Hour of Code week is officially over but that doesn’t mean that coding in the classroom should be over too. So in my constant quest to integrate technology authentically in the classroom I came up with this solution for how to blend coding with narrative writing. To give a little context, our Writing Workshop is focused on narrative writing, and more specifically focusing in on story elements, descriptive details, and adding dialog in our stories. It goes something like this …
- Students will include all the story elements to write a narrative that includes a clear beginning, middle, and end (CCSS.ELA.W.2.1) using Scratch Jr. to code and plan their story (CCSS.ELA.W.2.6).
- In my classroom we used 1-1 iPads with the Scratch Jr. App installed as well as a planning sheet that includes the “story elements” on one side and a “story mountain” on the other, including a link to a “moral” or lesson based on a learner profile trait. A pdf version of the planning sheet is available here.
- This whole process takes a few sessions so break it up however it fits into your schedule, but in essence on the first day after a brief intro of Scratch Jr. I let students explore freely for about 15 minutes. Half way through I asked them to focus on some characters and backgrounds available in Scratch Jr. which they would like to use in coding their own stories.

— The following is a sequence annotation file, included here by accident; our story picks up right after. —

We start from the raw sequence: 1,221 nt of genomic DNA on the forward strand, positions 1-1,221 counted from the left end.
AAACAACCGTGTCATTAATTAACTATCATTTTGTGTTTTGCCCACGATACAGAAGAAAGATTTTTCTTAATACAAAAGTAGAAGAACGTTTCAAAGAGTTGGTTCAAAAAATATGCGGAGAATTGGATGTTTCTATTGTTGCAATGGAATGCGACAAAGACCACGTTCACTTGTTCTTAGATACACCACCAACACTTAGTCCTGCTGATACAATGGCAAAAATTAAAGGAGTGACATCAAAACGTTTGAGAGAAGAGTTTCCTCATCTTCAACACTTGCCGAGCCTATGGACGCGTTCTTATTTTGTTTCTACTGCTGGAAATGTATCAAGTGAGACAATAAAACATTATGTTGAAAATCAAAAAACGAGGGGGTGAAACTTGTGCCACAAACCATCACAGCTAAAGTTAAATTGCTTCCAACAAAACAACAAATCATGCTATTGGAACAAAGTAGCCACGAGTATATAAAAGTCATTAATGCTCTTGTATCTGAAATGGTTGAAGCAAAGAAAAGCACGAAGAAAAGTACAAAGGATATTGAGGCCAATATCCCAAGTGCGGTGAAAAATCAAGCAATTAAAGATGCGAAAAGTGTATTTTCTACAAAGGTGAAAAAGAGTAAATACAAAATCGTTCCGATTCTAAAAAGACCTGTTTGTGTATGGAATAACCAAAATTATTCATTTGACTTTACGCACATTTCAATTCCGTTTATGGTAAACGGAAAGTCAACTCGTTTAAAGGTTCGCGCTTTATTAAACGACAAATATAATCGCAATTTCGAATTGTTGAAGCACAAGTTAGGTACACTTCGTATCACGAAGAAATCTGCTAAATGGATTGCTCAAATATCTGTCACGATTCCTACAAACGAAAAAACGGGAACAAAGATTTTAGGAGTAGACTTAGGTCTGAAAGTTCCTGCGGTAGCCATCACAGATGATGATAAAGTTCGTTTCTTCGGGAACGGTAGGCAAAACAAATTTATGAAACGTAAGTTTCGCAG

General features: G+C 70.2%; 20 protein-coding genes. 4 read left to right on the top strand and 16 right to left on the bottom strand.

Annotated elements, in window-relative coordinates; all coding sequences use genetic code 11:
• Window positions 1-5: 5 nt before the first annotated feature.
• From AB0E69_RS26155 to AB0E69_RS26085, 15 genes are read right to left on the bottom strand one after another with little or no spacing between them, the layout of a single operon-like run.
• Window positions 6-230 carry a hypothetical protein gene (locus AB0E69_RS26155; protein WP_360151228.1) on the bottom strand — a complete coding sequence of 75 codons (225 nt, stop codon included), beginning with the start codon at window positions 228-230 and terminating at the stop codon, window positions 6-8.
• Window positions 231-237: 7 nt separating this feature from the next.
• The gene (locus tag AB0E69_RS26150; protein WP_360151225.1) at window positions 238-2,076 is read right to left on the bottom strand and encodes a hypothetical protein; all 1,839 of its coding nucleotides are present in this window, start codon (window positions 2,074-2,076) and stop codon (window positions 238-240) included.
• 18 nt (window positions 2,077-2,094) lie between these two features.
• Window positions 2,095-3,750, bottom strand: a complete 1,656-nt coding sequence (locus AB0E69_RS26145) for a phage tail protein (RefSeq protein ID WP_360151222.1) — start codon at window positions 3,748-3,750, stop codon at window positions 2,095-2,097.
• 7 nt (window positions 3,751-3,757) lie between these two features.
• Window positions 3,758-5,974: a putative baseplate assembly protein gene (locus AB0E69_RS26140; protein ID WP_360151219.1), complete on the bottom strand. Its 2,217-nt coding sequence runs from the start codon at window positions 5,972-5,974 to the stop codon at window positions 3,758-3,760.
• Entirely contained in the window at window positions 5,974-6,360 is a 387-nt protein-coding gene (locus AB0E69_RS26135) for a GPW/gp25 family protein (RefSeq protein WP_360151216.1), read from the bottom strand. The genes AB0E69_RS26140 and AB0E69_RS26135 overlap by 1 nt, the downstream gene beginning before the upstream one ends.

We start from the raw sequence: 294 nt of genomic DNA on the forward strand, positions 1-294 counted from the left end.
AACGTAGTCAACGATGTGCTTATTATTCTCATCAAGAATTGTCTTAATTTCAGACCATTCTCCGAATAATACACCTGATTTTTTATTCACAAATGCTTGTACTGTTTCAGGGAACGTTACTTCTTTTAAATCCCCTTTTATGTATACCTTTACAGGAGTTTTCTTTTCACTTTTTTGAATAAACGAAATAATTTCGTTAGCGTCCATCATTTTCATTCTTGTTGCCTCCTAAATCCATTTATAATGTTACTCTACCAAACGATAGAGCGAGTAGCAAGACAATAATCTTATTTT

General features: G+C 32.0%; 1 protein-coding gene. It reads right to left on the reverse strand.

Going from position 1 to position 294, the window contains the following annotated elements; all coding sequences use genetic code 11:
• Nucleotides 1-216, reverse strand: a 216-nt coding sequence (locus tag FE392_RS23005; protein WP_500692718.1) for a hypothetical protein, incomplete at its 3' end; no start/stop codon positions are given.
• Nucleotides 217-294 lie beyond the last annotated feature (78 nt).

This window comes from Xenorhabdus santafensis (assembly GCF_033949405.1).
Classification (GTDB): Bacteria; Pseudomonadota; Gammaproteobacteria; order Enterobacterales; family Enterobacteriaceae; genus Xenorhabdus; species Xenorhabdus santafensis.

- The next day I asked students to finalize their planning sheets to serve as a guide when coding. Once complete the students start coding on their iPads. Scratch Jr. allows for a maximum of four scenes (hence the four blocks for planning out the story) and, in my experience, with the scaffolding of the planning sheet the students are usually able to code all four scenes with dialog and motion in an hour (so a couple of writing sessions).
- Once the coding part is done, the students realize that their ability to add details is very limited in Scratch Jr. due to the constrained amount of text input allowed so … turn the coded Scratch Jr. project into a paper and pencil story and really focus on bringing out details and dialog. It works.
Lessons learned and next steps:
- Don’t let students modify the background or characters (as in change the colors, etc.) because otherwise the students spend all their time on “coloring” as opposed to crafting stories.
- If you feel so inclined you can run the coded Scratch Jr. project while taking a screenshot of it and capturing. I used Quicktime on Mac and exported and uploaded to YouTube. You can then create a QR code for the video that you literally (as in with glue and paper) paste to the student’s written stories.
- This format worked for me with narrative writing but I can see how it can easily be modified to include other types of writing as well (ie. doing the same with a unit on poetry could be really cool for example)
All things considered, my students loved it! It gave a fresh look and feel to our Writing Workshop, and I am definitely going to do it again next year. Try it and let me know how it goes!